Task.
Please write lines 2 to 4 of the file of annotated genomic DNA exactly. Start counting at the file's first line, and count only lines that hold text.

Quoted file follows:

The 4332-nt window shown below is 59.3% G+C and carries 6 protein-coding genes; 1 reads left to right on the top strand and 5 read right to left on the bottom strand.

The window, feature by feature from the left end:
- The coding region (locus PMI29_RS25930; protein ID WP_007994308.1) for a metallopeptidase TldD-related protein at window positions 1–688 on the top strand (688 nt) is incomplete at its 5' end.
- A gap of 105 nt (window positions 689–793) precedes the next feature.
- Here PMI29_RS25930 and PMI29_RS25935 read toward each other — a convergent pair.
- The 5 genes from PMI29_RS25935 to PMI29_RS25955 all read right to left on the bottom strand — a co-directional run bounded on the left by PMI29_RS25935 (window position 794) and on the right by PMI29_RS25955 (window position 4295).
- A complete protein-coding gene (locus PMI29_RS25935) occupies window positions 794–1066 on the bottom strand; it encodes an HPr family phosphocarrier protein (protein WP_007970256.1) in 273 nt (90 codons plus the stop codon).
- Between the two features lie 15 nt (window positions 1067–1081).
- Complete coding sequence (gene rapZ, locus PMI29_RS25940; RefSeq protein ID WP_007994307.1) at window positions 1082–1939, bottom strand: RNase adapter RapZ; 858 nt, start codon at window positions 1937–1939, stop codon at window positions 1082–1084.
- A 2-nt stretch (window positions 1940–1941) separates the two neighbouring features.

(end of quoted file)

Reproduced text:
The window, feature by feature from the left end:
- The coding region (locus PMI29_RS25930; protein ID WP_007994308.1) for a metallopeptidase TldD-related protein at window positions 1–688 on the top strand (688 nt) is incomplete at its 5' end.
- A gap of 105 nt (window positions 689–793) precedes the next feature.